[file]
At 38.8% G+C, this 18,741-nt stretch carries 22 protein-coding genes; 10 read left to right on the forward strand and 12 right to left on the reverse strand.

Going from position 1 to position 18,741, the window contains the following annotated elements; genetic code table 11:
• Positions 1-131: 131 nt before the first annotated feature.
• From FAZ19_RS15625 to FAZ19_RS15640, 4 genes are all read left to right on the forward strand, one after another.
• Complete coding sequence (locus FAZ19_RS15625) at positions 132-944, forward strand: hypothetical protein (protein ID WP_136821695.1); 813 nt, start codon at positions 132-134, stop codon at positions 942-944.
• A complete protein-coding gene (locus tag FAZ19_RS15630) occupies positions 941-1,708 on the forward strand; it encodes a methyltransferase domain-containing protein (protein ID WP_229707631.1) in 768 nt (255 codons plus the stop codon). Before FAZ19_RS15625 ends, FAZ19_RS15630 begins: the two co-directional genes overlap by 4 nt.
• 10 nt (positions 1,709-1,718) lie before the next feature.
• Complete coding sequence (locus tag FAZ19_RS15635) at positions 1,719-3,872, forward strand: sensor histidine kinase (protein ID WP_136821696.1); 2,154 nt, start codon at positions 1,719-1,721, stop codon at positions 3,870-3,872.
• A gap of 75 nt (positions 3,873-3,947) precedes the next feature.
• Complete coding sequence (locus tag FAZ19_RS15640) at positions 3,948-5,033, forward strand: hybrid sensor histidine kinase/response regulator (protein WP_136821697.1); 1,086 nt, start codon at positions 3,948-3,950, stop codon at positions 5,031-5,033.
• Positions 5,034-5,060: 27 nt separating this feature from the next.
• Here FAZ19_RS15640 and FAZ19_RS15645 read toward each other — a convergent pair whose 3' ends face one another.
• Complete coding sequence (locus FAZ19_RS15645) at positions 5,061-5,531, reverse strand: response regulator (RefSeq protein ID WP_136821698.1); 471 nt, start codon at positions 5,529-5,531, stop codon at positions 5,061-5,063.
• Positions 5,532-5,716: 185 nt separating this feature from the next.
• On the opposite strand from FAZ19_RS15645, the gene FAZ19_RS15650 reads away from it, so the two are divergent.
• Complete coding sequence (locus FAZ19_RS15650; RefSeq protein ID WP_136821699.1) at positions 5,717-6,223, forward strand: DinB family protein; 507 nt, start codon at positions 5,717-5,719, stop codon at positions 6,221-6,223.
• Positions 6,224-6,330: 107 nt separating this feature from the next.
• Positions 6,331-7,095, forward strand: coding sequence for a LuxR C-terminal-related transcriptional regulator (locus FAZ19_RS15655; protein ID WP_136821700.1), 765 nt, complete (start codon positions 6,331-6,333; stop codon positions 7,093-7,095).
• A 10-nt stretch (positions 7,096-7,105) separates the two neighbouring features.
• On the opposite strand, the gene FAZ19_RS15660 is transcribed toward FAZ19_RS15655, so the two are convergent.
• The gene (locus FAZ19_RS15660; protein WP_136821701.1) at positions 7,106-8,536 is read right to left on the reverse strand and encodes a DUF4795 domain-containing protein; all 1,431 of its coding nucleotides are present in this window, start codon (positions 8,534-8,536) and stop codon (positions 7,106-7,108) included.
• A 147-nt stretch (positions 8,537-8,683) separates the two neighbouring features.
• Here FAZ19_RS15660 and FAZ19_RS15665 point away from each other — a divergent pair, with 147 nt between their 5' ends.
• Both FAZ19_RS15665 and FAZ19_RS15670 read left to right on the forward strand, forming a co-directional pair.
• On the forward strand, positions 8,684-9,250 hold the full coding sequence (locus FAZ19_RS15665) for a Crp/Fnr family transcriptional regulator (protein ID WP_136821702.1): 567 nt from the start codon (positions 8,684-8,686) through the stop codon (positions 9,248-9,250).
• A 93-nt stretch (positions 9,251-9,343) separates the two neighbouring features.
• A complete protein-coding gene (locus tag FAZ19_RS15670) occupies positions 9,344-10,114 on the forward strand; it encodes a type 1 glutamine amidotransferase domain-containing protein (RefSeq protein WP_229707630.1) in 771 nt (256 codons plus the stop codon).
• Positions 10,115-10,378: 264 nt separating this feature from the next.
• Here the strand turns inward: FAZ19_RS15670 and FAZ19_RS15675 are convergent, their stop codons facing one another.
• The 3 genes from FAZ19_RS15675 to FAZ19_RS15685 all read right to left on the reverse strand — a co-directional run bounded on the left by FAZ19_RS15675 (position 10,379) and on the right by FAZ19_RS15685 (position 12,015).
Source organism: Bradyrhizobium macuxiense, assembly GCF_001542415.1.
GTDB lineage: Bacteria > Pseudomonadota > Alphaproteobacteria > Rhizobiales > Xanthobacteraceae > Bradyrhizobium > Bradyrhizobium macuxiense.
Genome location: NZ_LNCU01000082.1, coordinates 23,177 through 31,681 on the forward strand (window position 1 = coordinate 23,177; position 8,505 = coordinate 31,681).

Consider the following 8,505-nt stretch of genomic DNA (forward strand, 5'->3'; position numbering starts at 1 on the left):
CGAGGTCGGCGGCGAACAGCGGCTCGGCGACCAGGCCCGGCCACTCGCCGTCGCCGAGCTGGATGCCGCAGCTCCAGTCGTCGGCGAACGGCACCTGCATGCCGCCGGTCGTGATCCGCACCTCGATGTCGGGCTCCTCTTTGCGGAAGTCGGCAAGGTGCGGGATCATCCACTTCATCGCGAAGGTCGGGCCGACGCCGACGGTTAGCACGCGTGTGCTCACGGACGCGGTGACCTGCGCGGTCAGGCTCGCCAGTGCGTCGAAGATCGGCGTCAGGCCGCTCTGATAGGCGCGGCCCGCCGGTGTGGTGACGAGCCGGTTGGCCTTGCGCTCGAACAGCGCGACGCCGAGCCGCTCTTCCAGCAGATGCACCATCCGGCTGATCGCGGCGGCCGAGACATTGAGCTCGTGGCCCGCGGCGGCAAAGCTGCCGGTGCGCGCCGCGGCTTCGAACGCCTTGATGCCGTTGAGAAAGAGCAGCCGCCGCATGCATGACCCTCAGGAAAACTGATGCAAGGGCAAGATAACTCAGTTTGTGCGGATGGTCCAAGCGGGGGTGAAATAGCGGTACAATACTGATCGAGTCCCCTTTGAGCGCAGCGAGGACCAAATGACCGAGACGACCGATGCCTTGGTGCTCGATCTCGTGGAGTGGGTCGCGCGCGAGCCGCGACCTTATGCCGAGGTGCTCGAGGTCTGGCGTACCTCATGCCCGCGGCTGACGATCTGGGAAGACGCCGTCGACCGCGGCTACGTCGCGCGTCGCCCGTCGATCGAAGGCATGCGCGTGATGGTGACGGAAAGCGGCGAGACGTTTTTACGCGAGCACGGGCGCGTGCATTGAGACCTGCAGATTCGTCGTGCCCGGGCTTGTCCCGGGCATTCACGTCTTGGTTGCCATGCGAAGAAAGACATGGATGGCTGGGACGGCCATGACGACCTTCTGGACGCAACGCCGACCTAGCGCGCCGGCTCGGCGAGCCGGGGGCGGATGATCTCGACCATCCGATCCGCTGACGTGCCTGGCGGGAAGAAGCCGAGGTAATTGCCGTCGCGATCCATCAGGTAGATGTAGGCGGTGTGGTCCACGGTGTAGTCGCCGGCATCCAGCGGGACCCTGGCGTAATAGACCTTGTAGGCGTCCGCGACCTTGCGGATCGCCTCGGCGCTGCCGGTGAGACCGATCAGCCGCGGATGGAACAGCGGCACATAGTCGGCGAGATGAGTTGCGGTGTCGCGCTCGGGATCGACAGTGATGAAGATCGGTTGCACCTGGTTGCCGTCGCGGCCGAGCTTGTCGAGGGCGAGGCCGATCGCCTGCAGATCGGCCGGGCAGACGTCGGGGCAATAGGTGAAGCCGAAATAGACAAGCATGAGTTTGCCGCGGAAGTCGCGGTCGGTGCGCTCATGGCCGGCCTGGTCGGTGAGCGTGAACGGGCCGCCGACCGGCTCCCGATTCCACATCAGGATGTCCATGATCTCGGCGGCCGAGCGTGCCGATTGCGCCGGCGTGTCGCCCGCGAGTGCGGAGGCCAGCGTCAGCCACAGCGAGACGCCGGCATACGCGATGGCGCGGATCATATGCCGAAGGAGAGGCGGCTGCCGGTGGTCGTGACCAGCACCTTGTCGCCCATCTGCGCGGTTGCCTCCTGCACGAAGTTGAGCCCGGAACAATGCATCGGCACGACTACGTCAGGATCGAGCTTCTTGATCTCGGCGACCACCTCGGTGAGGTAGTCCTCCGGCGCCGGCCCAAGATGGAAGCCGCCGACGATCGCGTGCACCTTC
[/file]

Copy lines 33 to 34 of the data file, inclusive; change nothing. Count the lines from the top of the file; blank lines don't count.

Genome location: NZ_LNCU01000082.1, coordinates 23,177 through 31,681 on the forward strand (window position 1 = coordinate 23,177; position 8,505 = coordinate 31,681).

Consider the following 8,505-nt stretch of genomic DNA (forward strand, 5'->3'; position numbering starts at 1 on the left):